State prisons spokesman Luis Patino said last year’s change in state law shifting responsibilities for some felons to counties did not affect how long Suggs spent in prison. County officials also denied that the shifting of post-prison supervision had an effect on Suggs’ ability to commit the crime, although Suggs spent five days in county jail for not immediately reporting to his county probation officer after his release from prison.
Suggs was arrested Monday after he allegedly sexually assaulted a woman in a house near the Capitol and stole some of her possessions.
Amid the gridlock, Cabinet secretaries for the first time formally alerted affected federal workers Wednesday to the possibility of a shutdown — indicating in an e-mail that they would determine later which staffers are “essential” to maintain operations in the event of a funding disruption.
Iraq war draws to a quiet close – Defense Secretary Leon E. Panetta paid solemn tribute on Thursday to an “independent, free and sovereign Iraq” and declared the official end to the Iraq war, formally wrapping up the U.S. military’s mission in the country after almost nine years.
“After a lot of blood spilled by Iraqis and Americans, the mission of an Iraq that could govern and secure itself has become real,” Panetta said at a ceremony held under tight security at Baghdad’s international airport. “To be sure, the cost was high — in blood and treasure for the United States, and for the Iraqi people. Those lives were not lost in vain.”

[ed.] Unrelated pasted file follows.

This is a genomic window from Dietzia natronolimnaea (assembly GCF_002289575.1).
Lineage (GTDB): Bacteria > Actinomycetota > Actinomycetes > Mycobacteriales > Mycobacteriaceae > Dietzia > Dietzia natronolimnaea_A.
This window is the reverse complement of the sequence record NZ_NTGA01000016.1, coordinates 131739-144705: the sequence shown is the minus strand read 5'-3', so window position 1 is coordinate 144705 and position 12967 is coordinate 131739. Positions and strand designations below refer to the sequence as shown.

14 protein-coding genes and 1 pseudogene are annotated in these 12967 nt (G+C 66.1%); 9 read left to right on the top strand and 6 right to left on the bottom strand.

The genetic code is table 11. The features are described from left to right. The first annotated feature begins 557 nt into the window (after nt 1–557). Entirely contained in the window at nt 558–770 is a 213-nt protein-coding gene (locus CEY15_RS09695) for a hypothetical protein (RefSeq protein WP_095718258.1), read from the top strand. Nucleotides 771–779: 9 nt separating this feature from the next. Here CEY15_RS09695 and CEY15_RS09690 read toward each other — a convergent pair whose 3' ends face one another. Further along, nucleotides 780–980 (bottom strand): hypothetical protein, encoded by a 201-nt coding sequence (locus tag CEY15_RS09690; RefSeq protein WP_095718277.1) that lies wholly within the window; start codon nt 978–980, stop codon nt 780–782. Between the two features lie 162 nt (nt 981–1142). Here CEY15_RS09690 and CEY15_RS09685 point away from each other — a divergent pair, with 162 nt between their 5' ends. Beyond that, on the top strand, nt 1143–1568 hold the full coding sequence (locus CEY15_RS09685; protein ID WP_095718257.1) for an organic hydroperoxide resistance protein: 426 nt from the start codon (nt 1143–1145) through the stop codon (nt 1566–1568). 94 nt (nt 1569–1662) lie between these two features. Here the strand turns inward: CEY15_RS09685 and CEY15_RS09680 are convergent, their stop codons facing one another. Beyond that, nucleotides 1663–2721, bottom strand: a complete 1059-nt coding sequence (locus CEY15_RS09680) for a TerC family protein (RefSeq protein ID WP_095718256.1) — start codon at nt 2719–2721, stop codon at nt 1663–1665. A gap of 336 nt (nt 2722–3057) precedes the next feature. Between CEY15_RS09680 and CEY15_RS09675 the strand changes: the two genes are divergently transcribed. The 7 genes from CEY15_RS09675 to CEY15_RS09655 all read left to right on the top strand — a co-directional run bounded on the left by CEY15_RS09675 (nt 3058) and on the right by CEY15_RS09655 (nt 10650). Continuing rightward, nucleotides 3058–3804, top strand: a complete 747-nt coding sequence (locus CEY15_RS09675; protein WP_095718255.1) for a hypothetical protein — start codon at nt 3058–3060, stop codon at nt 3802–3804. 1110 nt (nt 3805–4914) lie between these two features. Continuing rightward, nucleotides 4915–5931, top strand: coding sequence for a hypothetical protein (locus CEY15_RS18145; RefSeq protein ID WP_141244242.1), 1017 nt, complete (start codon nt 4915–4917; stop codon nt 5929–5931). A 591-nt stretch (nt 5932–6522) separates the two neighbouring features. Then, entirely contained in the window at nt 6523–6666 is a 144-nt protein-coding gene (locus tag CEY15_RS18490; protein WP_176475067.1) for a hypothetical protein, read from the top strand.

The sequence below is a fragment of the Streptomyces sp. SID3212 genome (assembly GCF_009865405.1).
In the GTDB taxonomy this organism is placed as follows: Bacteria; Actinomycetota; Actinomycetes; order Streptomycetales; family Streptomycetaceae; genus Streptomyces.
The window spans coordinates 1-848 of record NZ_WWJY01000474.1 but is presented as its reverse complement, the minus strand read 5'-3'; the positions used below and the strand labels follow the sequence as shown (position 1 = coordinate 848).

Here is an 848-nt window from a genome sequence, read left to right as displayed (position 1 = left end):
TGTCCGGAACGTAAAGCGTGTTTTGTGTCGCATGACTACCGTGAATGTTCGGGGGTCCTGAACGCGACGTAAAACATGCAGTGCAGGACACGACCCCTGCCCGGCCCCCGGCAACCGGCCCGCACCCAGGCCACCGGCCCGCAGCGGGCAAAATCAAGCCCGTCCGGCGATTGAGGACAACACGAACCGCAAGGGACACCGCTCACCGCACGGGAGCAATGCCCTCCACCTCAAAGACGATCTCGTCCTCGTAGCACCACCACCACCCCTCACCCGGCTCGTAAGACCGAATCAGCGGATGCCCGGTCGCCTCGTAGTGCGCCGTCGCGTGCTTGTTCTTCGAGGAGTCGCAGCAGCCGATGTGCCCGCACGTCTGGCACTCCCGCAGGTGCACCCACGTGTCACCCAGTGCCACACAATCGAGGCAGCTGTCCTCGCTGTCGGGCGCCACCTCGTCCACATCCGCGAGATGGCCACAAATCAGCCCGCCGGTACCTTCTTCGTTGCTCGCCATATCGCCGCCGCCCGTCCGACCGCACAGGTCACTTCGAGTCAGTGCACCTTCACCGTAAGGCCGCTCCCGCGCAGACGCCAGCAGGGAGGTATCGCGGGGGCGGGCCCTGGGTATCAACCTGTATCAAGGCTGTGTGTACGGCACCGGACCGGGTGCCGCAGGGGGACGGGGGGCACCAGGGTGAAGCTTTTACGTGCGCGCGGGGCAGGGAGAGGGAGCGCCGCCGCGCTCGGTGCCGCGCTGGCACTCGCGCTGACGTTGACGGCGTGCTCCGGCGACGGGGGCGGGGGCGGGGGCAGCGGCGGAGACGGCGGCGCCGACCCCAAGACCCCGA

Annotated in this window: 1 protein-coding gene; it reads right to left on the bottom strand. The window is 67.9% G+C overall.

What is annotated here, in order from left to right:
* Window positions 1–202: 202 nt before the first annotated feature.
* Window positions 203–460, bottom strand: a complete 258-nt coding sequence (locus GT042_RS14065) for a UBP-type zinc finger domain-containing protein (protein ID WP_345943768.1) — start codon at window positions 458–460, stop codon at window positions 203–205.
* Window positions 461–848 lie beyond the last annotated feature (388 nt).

Ryan, a Wisconsin Republican who heads the House Budget Committee, proposed replacing Medicare with a private insurance system in the spring. He has now teamed with Senator Ron Wyden, a Democrat from Oregon, on a new plan to amend the U.S. health program for the elderly and disabled.
The proposal, presented today by the lawmakers, may alter the debate in next year’s congressional campaign as both parties hope to sway voters with their arguments on Medicare’s future. The plan gives people turning 65 starting in 2022 the ability to choose between the existing system, where the government pays hospital and doctors’ bills for seniors, and an alternative system of regulated private insurance plans.
Paul Ryan-Ron Wyden: Bipartisan Medicare reform – In an extraordinary policy and political breakthrough, Rep. Paul Ryan (R-Wis.) and Sen. Ron Wyden (D-Ore.) announced a bipartisan reform deal. In doing so, they eviscerated the Democrats’ Medicare gambit, undermined President Obama complaints that progress is impossible with Republicans in Congress and gave Mitt Romney a huge political shot in the arm.
The Post reports: “ Working with Democratic Sen. Ron Wyden (Ore.), the Wisconsin Republican is developing a framework that would offer traditional, government-run Medicare as an option for future retirees along with a variety of private plans.”
In a press release, the duo explained the key elements of the bill:
Obama nominates 2 for labor board – President Barack Obama on Wednesday announced plans to nominate two Democrats to the National Labor Relations Board, despite a Republican threat to block any appointments to the agency.
The president intends to nominate Sharon Block, deputy secretary for congressional affairs at the Labor Department, and Richard Griffin, currently the general counsel for the International Union of Operating Engineers, to fill two vacancies on the board.